The Department of History is pleased to welcome two new full-time faculty members, Edward Brudney and Mark A. Johnson. Read more about what they bring to the Department and to UTC below.
Edward Brudney comes to UTC from Indiana University, where he completed his Ph.D. in History in Spring 2019. Dr. Brudney’s research focuses on modern Latin America, and specifically the intersections between labor and legal history in twentieth-century Argentina.
His recent work has been published in the Journal of Religion & Society, the Journal of Global South Studies, and Labor: Studies in Working-Class History in the Americas. Dr. Brudney is currently working on two book-length research projects. The first is a monograph, titled Changing the Rules of the Game: Labor, Law, and Citizenship in Authoritarian Argentina, 1976-1983, which analyzes attempts by Argentina’s most recent military dictatorship to change the meaning of citizenship through the transformation of labor laws. The second, Literacy, Memory, and Spaces of Justice: Exploring Commemorative Events of State Terrorism in Buenos Aires, is a co-authored, interdisciplinary study of commemorative practices and justice work across different spaces in Buenos Aires around the fortieth anniversary of the March 24, 1976 coup d’état.
Prior to completing his Ph.D. at Indiana University, Dr. Brudney previously earned B.A.’s in History and in Hispanic Literatures from Wesleyan University (2007), and an M.A. in Latin American and Caribbean Studies from Indiana University (2013).
At UTC, he will regularly teach both Colonial and Modern Latin American History, as well as specialized courses in postcolonialism, authoritarianism, and populism. Dr. Brudney’s research interests, beyond labor and legal history, include the history of the State, nationalism/national identities, cultural history, and oral history.
Mark A. Johnson graduated in 2016 with a Ph.D. in History from the University of Alabama. Previously, he earned an M.A. from the University of Maryland and B.A. from Purdue University. He specializes in the history of the United States and, specifically, the U.S. South.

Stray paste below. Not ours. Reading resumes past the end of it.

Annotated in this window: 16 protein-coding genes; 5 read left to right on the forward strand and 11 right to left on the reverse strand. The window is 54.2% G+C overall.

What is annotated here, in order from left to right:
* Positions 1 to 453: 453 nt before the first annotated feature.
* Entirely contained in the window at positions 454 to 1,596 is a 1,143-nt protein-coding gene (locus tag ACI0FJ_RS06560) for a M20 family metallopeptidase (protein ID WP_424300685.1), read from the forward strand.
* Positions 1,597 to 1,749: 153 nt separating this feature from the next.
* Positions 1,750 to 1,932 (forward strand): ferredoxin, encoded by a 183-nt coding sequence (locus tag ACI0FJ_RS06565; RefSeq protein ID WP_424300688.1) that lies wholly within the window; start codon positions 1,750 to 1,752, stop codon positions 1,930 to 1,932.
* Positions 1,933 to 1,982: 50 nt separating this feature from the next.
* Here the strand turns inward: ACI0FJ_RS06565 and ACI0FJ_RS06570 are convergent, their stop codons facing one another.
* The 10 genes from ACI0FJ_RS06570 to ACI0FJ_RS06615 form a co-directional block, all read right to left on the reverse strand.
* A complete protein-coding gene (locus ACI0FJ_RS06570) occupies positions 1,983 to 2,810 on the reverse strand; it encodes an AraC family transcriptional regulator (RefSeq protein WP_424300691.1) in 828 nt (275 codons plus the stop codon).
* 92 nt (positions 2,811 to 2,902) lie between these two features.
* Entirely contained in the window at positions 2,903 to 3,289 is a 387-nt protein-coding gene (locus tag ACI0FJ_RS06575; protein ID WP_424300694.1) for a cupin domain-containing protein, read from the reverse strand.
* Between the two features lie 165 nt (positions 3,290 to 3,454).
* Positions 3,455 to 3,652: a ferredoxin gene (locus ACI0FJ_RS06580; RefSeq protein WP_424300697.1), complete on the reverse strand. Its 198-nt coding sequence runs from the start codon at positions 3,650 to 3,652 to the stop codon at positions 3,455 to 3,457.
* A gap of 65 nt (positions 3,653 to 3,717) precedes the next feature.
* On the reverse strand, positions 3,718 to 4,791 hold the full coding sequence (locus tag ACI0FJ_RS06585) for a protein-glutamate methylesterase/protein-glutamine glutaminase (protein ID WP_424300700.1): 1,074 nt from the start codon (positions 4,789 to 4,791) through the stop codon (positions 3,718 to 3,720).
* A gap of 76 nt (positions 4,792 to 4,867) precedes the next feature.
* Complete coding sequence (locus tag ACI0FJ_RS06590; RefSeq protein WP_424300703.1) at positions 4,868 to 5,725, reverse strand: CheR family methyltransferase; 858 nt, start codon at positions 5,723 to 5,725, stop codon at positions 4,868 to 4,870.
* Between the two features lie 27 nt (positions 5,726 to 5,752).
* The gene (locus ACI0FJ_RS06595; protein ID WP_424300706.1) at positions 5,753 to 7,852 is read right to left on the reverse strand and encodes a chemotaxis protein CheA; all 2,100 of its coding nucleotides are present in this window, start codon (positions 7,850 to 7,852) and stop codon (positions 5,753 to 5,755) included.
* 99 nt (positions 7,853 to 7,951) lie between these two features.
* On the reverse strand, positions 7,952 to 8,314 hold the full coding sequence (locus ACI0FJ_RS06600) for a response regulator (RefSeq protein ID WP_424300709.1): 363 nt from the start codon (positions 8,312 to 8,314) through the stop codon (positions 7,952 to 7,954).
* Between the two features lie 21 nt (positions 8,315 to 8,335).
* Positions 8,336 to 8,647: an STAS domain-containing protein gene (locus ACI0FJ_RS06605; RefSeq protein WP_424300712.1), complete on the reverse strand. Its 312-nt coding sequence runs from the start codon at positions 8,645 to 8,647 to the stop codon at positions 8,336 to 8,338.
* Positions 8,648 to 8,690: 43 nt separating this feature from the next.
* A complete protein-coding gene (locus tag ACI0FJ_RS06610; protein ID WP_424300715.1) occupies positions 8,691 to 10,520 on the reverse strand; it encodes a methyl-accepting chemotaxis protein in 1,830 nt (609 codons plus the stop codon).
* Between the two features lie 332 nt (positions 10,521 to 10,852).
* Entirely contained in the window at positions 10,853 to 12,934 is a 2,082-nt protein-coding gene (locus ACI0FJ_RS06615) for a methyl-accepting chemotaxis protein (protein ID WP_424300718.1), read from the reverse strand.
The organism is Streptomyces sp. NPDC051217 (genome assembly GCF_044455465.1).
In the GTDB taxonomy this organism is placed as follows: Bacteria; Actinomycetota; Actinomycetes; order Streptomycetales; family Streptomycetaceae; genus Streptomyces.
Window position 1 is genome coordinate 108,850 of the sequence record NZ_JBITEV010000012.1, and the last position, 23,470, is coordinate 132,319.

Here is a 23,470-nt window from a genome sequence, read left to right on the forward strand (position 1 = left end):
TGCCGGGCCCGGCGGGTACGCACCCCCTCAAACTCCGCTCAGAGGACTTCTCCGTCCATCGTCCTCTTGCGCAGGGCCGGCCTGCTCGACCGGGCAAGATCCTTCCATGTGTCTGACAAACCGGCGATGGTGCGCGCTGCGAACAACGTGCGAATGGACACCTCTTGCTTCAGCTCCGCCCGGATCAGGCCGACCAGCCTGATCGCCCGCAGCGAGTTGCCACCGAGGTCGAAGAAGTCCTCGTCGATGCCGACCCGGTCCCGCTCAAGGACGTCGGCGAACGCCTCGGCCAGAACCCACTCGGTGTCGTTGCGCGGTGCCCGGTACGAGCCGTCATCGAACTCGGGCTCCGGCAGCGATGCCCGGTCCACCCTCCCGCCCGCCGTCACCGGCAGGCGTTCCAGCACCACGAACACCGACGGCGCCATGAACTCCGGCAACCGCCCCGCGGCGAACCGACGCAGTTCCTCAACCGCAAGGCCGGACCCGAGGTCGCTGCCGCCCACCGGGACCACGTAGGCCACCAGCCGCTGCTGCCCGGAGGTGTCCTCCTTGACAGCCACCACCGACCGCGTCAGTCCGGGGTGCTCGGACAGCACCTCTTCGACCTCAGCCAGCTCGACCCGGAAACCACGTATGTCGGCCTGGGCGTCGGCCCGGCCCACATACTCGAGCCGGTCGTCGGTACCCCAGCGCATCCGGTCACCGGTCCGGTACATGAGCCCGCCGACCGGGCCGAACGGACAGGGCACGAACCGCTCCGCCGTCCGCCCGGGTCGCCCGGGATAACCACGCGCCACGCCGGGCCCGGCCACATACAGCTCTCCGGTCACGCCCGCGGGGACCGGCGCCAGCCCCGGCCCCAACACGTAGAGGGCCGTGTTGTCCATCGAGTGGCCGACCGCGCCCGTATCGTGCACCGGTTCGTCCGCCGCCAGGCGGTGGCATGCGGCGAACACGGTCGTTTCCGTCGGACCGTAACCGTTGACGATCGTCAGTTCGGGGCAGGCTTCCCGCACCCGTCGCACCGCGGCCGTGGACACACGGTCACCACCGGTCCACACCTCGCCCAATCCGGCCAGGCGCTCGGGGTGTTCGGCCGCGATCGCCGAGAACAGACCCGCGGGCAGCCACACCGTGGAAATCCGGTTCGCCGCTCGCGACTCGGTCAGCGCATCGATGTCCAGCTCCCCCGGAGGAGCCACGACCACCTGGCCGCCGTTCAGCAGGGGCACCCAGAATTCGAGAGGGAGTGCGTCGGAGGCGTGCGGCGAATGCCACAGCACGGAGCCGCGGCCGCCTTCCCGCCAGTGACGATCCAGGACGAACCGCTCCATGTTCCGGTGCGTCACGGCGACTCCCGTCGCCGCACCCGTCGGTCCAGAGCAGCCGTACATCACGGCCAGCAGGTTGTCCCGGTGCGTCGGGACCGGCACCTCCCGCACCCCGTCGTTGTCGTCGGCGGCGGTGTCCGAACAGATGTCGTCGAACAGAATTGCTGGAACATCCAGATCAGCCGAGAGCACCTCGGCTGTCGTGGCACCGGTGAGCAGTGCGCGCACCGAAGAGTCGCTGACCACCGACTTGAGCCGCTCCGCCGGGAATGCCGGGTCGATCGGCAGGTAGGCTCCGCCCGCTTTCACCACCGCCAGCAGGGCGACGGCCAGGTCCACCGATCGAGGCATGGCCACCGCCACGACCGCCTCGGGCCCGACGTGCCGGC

Before joining the UTC faculty, he worked as a Visiting Lecturer at Georgia State University, where he taught the US History Survey.
In 2017, he published a book with The History Press titled An Irresistible History of Alabama Barbecue: From Wood Pit to White Sauce, in which he traces the history of Alabama barbecue from its origins in the initial encounters between Native Americans, Europeans, and Africans to the restaurants of the twenty-first century. He explains how Alabama’s favorite food has become entangled in issues of politics, Civil War, Civil Rights, migration, immigration, urbanization, and industrialization, and more.
Currently, he is working with the University of Mississippi Press on his forthcoming book “The Best Notes Made the Most Votes”: Race, Politics, and Spectacle in the South, 1877-1932. He has published articles in Southern Cultures and Louisiana History on the subject of black performance and politics in the Jim Crow era. He analyzes how African Americans made an audible and visual impact on the public sphere during an era of disfranchisement, segregation, and lynching with their performances at the many spectacles of democracy, including campaign rallies, street theater, and parades.